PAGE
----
Telling God's Story
Regis NicollRegis Nicoll is a Centurion of The Chuck Colson Center for Christian Worldview. He spent 30 years as a nuclear specialist, and is now a freelance writer who writes on current issues from a Christian perspective. His work regularly appears on BreakPoint online and SALVO magazine among other places. Regis also teaches and speaks on a variety of worldview topics, covering everything from Sharing the Gospel in a Postmodern Generation to String Theory. He currently serves as lay pastor of Hamilton Anglican Fellowship (www.hamiltonaf.org) in Chattanooga, Tennessee.
- 2011 Dec 30
It seems peculiar that the gospel reading for the first Sunday of Advent centers not on Christ’s first coming, but his second. In all three liturgical years, the gospel passage is taken from the Olivet Discourse -- Jesus’ rather lengthy response to the eschatological curiosities of the disciples. But maybe that is not as peculiar as it seems.
In arresting prose, the synoptic writers report the Creator of all things privileging the disciples with secrets about end things. Interweaving predictions about the destruction of Jerusalem and His future return to earth, Jesus tells them of wars, famines, false Christs, and more. His purpose was not to shock or frighten them, but to prepare them -- and not just for the far-off events that provoked their curiosity.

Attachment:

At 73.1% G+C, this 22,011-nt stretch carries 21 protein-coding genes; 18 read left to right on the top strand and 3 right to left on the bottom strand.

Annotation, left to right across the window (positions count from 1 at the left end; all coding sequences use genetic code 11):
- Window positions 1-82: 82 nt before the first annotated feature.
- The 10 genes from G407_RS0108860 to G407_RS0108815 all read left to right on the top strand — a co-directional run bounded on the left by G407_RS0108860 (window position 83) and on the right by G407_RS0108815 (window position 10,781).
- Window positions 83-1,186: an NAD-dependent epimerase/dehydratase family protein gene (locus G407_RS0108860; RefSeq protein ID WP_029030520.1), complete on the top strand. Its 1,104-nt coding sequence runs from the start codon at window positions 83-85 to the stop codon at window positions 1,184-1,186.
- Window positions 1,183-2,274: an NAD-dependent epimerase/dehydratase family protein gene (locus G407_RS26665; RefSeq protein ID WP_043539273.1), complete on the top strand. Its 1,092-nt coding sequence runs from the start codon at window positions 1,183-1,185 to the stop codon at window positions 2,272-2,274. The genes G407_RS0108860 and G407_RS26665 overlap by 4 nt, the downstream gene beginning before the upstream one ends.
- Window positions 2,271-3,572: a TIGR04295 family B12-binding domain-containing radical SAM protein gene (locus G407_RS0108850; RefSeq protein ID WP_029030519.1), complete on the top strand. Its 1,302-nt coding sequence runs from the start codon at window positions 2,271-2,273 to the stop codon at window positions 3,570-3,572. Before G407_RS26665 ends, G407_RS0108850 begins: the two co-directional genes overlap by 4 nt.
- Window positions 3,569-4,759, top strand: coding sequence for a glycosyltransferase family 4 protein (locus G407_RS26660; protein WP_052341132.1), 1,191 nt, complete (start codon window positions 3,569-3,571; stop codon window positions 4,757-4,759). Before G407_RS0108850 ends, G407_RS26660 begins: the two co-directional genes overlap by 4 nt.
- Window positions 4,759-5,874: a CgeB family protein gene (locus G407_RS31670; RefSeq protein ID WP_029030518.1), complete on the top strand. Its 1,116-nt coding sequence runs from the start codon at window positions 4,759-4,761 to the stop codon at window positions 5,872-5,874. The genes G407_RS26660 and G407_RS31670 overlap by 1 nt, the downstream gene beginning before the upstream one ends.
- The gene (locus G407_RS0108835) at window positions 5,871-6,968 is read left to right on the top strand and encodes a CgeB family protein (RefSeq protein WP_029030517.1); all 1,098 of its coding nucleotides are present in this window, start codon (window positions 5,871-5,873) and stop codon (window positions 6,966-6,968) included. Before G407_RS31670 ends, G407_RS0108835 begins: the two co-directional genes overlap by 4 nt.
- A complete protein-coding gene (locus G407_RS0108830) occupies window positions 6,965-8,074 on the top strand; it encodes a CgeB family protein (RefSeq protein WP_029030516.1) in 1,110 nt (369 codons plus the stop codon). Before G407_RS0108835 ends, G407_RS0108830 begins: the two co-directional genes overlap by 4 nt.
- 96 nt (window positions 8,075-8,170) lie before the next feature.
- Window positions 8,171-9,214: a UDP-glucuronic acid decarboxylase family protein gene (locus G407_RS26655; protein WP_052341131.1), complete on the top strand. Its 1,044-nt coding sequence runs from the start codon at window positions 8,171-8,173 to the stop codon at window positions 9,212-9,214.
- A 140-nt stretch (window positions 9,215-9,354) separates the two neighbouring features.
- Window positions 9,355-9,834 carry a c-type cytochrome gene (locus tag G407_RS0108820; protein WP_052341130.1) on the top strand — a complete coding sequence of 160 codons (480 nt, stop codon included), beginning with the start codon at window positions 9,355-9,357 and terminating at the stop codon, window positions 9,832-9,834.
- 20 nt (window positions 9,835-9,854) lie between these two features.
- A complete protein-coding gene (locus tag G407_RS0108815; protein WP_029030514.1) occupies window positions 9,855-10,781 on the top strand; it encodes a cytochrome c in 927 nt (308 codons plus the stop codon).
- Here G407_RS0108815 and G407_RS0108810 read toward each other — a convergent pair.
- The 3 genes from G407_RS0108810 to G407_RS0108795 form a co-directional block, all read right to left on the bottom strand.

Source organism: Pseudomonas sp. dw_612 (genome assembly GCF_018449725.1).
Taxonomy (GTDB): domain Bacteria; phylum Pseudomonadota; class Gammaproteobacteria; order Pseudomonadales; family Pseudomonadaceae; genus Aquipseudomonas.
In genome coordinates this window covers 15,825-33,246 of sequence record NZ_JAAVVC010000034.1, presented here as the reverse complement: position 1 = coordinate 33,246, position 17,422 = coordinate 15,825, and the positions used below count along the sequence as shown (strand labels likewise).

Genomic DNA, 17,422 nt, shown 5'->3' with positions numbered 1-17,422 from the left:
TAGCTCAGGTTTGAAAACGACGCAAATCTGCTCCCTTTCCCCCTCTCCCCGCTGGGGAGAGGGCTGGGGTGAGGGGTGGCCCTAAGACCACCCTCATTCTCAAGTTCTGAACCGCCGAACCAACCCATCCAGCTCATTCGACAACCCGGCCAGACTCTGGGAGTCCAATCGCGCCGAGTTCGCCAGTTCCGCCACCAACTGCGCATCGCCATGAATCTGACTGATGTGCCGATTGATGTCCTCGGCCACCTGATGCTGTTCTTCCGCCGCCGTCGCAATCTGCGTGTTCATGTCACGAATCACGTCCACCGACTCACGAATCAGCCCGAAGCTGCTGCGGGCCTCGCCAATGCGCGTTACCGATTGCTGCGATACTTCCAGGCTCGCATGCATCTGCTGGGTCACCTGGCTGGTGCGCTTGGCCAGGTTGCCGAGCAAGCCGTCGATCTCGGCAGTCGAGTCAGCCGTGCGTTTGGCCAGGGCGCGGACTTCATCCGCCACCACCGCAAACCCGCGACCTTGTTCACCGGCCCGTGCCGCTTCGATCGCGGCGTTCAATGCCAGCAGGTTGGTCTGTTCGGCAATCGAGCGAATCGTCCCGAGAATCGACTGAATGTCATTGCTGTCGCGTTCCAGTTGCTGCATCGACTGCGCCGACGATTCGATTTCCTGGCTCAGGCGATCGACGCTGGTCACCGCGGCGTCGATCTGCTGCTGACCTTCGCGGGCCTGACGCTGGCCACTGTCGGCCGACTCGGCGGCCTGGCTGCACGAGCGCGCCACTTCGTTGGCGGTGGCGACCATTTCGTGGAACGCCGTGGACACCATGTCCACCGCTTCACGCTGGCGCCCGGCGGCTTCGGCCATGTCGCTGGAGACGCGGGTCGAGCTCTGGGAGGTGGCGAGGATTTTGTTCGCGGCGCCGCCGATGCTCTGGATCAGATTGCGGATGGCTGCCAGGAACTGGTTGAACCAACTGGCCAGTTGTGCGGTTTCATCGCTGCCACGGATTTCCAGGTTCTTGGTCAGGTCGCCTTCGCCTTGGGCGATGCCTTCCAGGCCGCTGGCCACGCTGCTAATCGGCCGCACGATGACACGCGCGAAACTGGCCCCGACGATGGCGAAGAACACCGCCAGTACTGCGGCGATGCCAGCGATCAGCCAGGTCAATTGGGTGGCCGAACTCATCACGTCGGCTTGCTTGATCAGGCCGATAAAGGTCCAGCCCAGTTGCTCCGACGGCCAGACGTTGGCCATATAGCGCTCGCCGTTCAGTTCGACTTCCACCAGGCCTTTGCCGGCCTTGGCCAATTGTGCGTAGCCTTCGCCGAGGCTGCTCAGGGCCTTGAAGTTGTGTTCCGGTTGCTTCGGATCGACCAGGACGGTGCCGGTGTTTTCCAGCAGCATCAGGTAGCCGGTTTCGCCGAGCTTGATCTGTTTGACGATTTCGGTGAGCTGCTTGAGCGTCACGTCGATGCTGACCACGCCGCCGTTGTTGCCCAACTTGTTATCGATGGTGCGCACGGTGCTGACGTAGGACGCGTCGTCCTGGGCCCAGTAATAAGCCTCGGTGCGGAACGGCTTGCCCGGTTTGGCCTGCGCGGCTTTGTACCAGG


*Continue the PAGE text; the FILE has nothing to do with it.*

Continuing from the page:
Punctuating His revelations are warnings to be watchful, ready, and engaged in faithful service -- imperatives for God’s people in every age. But for the disciples those warnings had immediate relevance, which, like many times before, went unheeded.
For in a matter of hours, Jesus would be prostrate in the garden praying, while his disciples were sleeping; He would be hauled away by an angry mob, while His disciples fled in panic; He would be brought before a kangaroo court to be ridiculed, spat upon, and struck, while one of His closest intimates vehemently and repeatedly denied him; He would be scourged, marched to Golgotha, and nailed to the cross, while men who had been His constant companions cowered in an upper room, abandoning Him to His persecutors.
Incredibly, after three years at the feet of their Master, the disciples were no better prepared for the unfolding of prophetic history than they were at the beginning of their tutelage. And that should trigger a question for us: Are we prepared? Standing in history between the Incarnation and the Parousia, are we advancing his kingdom as we watch for His return?
Maybe, more to the point, are we even expecting His return? Given the 2000-year lapse, have His warnings slipped into the cluttered closets of our memory? Or, worse, has the delay eroded our confidence in His prophesy or, for that matter, in Him? C ontinue reading here.